The iShares TIPS Bond ETF (TIP) and the Health Care Select Sector SPDR Fund (XLV) are both among the Top 100 ETFs. TIP is a iShares Inflation-Protected Bond fund and XLV is a SPDR State Street Global Advisors Health fund. So, what’s the difference between TIP and XLV? And which fund is better?
The expense ratio of TIP is 0.07 percentage points higher than XLV’s (0.19% vs. 0.12%). TIP is mostly comprised of AAA bonds while XLV has a high exposure to the healthcare sector. Overall, TIP has provided lower returns than XLV over the past ten years.
In this article, we’ll compare TIP vs. XLV. We’ll look at annual returns and performance, as well as at their holdings and portfolio growth. Moreover, I’ll also discuss TIP’s and XLV’s industry exposure, fund composition, and risk metrics and examine how these affect their overall returns.
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|Name||iShares TIPS Bond ETF||Health Care Select Sector SPDR Fund|
|Issuer||iShares||SPDR State Street Global Advisors|
The iShares TIPS Bond ETF (TIP) is a Inflation-Protected Bond fund that is issued by iShares. It currently has 28.3B total assets under management and has yielded an average annual return of 4.07% over the past 10 years. The fund has a dividend yield of 1.87% with an expense ratio of 0.19%.
The Health Care Select Sector SPDR Fund (XLV) is a Health fund that is issued by SPDR State Street Global Advisors. It currently has 27.88B total assets under management and has yielded an average annual return of 15.02% over the past 10 years. The fund has a dividend yield of 1.4% with an expense ratio of 0.12%.
TIP’s dividend yield is 0.47% higher than that of XLV (1.87% vs. 1.4%). Also, TIP yielded on average 10.95% less per year over the past decade (4.07% vs. 15.02%). The expense ratio of TIP is 0.07 percentage points higher than XLV’s (0.19% vs. 0.12%).
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|TIP Bond Sectors||Weight|
TIP’s Top Bond Sectors are ratings of AAA, Others, Below B, B, and BB at 99.31%, 0.69%, 0.0%, 0.0%, and 0.0%. The fund is less weighted towards BBB (0.0%), A (0.0%), and AA (0.0%) rated bonds.
|Johnson & Johnson||9.19%|
|UnitedHealth Group Inc||8.01%|
|Thermo Fisher Scientific Inc||4.2%|
|Merck & Co Inc||4.17%|
|Eli Lilly and Co||3.87%|
XLV’s Top Holdings are Johnson & Johnson, UnitedHealth Group Inc, Pfizer Inc, Abbott Laboratories, and AbbVie Inc at 9.19%, 8.01%, 4.64%, 4.36%, and 4.21%.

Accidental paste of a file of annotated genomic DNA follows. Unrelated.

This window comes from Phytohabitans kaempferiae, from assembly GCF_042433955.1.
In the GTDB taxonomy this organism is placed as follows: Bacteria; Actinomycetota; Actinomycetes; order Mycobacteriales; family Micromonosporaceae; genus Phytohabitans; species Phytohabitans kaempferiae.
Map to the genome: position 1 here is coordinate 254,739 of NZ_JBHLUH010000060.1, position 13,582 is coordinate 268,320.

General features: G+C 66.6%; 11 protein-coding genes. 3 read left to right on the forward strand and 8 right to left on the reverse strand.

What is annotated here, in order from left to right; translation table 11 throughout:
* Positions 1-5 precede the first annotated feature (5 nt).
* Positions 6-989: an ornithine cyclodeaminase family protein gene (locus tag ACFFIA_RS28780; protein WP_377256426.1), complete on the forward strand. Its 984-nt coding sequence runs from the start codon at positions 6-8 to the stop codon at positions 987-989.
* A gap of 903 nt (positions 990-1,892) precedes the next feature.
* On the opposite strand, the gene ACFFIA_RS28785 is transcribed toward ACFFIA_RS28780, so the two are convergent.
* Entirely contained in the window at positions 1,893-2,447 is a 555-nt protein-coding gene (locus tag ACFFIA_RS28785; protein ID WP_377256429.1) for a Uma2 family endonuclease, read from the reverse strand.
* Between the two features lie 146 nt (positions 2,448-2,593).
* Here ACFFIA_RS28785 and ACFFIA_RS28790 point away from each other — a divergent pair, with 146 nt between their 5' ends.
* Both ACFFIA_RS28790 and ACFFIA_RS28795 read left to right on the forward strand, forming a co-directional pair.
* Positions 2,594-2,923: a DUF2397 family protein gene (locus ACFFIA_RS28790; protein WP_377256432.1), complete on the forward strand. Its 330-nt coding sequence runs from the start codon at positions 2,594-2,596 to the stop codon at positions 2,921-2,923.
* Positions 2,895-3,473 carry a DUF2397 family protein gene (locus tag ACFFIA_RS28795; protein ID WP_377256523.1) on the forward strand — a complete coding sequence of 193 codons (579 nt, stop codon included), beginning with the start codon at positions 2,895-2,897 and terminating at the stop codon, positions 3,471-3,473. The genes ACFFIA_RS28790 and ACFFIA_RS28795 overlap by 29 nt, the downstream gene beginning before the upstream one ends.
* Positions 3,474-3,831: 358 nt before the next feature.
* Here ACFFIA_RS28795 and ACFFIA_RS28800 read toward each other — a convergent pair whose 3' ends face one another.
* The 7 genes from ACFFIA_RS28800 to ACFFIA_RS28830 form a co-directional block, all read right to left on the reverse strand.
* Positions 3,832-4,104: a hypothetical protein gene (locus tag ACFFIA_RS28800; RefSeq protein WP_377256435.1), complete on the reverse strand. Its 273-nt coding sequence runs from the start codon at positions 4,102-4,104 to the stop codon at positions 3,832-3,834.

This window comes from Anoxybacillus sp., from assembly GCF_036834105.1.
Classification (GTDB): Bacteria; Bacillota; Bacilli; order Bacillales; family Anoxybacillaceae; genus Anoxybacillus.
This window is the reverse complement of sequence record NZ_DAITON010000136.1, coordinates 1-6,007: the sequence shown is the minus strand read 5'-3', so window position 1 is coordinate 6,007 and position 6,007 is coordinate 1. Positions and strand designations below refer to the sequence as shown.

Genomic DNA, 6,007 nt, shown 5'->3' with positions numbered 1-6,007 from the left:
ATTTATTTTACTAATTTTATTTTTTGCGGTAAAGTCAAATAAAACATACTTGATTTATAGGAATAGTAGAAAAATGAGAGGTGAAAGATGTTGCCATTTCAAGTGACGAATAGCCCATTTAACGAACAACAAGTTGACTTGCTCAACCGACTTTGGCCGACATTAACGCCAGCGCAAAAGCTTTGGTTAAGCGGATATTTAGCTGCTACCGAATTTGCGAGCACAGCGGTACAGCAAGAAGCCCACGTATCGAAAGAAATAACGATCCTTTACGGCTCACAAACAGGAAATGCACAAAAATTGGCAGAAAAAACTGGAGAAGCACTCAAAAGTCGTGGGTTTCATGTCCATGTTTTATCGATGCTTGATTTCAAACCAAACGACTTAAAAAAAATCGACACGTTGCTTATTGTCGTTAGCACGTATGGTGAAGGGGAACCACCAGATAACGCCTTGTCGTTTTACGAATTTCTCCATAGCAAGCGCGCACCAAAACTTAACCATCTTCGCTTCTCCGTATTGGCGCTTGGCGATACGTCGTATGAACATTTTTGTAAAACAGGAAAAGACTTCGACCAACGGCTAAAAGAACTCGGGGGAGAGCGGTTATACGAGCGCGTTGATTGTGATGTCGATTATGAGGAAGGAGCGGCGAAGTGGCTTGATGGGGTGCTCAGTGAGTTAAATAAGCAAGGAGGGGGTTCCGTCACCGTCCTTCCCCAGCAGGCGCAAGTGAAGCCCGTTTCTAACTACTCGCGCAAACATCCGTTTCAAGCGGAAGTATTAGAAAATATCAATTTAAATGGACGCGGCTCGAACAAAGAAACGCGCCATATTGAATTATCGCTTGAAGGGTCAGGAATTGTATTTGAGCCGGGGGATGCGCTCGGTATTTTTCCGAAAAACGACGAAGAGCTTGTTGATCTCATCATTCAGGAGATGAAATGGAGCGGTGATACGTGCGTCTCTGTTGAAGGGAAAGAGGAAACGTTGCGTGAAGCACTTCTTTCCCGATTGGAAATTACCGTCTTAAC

Thermo Fisher Scientific Inc (4.2%), Merck & Co Inc (4.17%), and Eli Lilly and Co (3.87%) have a slightly smaller but still significant weight. Danaher Corp and Medtronic PLC are also represented in the XLV’s holdings at 3.61% and 3.54%.
The iShares TIPS Bond ETF (TIP) has a Standard Deviation of 4.33 with a Sharpe Ratio of 0.62 and a Treynor Ratio of 2.24. Its R-squared is 66.57 while TIP’s Alpha is -0.58. Furthermore, the fund has a Beta of 1.18 and a Mean Return of 0.28.
The Health Care Select Sector SPDR Fund (XLV) has a Alpha of 7.75 with a R-squared of 58.19 and a Standard Deviation of 12.94. Its Treynor Ratio is 21.1 while XLV’s Beta is 0.7. Furthermore, the fund has a Mean Return of 1.27 and a Sharpe Ratio of 1.13.
TIP’s Mean Return is 0.99 points lower than that of XLV and its R-squared is 8.38 points higher. With a Standard Deviation of 4.33, TIP is slightly less volatile than XLV. The Alpha and Beta of TIP are 8.33 points lower and 0.48 points higher than XLV’s Alpha and Beta.
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TIP had its best year in 2011 with an annual return of 13.4%. TIP’s worst year over the past decade yielded -8.65% and occurred in 2013. In most years the iShares TIPS Bond ETF provided moderate returns such as in 2014, 2016, and 2010 where annual returns amounted to 3.49%, 4.56%, and 6.1% respectively.
The year 2013 was the strongest year for XLV, returning 41.24% on an annual basis. The poorest year for XLV in the last ten years was 2016, with a yield of -2.83%. Most years the Health Care Select Sector SPDR Fund has given investors modest returns, such as in 2011, 2020, and 2012, when gains were 12.44%, 13.33%, and 17.56% respectively.
|Fund||Initial Balance||Final Balance||CAGR|
A $10,000 investment in TIP would have resulted in a final balance of $15,229. This is a profit of $5,229 over 11 years and amounts to a compound annual growth rate (CAGR) of 4.07%.
With a $10,000 investment in XLV, the end total would have been $44,147. This equates to a $34,147 profit over 11 years and a compound annual growth rate (CAGR) of 15.02%.
TIP’s CAGR is 10.95 percentage points lower than that of XLV and as a result, would have yielded $28,918 less on a $10,000 investment. Thus, TIP performed worse than XLV by 10.95% annually.
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